It is good to see GM, and the U.S. government finally getting religion. This is one oil boom cycle that won't go away.

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by building vehicles that can run on everything from hydrogen fuel cells to electricity.

Umm, yeah. Isn't that pretty much one in the same?

* I think China will have an impact, but we're dealing with global corporations here. Every new technology that GM et al. introduces here is sure to be introduced there as well. Thus, the benefits will offset the cost that much more. I'm not saying it's going to solve our problems, but I think it will help.

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if cellulosic ethanol is so great, hopefully "we" can stop having to subsidize it!

this and renewable diesel should be the future of ICE's, if it's economical and widespread.

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This is very good news!! If you can make ethanol out of alot of other things(trash)instead of stripping down crops of corn to make grain ethanol I'm all for it!! Especially here in Michigan where tons of trash everyday is hauled in from Canada. I say use all of this trash instead of putting it into the ground. We have enough landfills and Canada's trash is not helping, it's only going to help open more landfills. Thanks Jennifer Granholm for selling Michigan's soul just for the almighty dollar it might bring. Well it's not bringing in enough $$$ because look at the economy here.

Edited by RJB
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Bravo!

GM is doing a very good thing here for a host of reasons.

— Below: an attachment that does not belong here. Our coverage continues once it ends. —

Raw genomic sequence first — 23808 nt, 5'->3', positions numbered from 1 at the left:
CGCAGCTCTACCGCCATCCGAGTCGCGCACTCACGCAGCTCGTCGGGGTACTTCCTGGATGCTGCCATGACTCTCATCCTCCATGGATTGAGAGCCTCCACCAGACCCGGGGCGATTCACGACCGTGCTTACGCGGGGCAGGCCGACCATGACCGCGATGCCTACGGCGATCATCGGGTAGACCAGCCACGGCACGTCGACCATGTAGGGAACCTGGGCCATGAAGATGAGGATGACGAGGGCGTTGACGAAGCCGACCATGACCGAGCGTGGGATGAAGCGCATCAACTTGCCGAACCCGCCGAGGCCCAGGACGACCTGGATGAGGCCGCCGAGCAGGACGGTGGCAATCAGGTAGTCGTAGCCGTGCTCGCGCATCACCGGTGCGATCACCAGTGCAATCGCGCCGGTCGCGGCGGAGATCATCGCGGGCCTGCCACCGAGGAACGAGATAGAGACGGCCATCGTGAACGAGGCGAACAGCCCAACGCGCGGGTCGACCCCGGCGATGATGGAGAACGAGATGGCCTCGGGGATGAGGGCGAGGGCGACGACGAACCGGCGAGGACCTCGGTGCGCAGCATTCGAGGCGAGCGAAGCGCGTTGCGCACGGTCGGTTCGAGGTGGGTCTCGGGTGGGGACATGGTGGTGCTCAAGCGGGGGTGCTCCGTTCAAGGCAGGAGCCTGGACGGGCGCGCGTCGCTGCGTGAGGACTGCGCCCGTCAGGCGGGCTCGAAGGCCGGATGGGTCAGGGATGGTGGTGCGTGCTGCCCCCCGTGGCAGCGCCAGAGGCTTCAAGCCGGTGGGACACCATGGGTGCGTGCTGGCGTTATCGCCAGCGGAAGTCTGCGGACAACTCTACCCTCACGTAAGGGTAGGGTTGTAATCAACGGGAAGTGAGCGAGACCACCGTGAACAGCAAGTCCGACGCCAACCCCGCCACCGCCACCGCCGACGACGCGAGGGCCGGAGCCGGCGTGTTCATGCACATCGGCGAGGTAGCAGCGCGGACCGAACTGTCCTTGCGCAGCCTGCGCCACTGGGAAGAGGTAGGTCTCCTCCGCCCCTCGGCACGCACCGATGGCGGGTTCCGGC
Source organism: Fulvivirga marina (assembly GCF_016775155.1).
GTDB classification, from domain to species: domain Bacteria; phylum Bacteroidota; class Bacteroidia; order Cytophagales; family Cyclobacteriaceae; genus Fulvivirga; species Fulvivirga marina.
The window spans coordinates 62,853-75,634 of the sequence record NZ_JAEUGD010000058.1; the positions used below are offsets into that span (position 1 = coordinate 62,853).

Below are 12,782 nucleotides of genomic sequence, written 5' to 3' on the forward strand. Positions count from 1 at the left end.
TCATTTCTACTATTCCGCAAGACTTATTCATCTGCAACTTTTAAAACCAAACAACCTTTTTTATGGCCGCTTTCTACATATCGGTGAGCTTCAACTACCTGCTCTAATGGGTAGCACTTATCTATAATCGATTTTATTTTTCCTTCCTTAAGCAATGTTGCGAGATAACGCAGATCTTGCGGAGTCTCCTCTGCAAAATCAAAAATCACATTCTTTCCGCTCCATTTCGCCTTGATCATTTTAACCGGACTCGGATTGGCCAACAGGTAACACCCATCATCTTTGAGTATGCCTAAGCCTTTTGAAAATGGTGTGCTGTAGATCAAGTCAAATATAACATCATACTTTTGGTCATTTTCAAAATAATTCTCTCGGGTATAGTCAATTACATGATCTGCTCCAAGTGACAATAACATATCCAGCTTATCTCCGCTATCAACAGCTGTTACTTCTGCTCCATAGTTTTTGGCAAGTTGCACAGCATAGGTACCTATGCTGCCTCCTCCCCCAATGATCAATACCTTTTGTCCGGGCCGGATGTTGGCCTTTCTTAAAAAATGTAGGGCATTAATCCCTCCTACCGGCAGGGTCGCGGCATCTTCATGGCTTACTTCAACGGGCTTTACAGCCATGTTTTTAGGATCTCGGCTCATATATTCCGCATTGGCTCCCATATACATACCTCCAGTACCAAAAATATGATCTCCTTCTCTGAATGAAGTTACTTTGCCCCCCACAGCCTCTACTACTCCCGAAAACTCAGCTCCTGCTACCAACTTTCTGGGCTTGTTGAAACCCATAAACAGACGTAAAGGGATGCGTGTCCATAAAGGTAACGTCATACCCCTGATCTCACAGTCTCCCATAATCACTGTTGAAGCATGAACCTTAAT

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This is very good news!! If you can make ethanol out of alot of other things(trash)instead of stripping down crops of corn to make grain ethanol I'm all for it!! Especially here in Michigan where tons of trash everyday is hauled in from Canada. I say use all of this trash instead of putting it into the ground. We have enough landfills and Canada's trash is not helping, it's only going to help open more landfills. Thanks Jennifer Granholm for selling Michigan's soul just for the almighty dollar it might bring. Well it's not bringing in enough $$$ because look at the economy here.

Do I detect a touch of bitterness here? :AH-HA_wink:

Just blame our do-nothing Mayor and the usual NIMBY (Not In My Back Yard) people. Brampton has the right idea: they incinerate most of their trash, but NOOOOO our Mayor wouldn't even look at that. So, off to Michigan it goes, and the hundreds of trucks a day on the 401 and all THAT wear and tear on an already overcrowded highway, plus the emissions released. Yeah, great idea that, shipping our garbage 300 miles. We should ship most of our Council to Michigan - THAT would be an improvement! Then you would really have something to complain about! :lol: What is the going rate for used up, knee-jerk politicians down there anyway?

That's okay, with their latest brainiac ideas, people will just end up dropping their garbage in front of schools, parks, etc. By 2010, I think city residents will be down to a sandwich baggie a week of garbage that they are allowed to put out at the curb.

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This really is the answer.

Change the fuel!

Not the cars!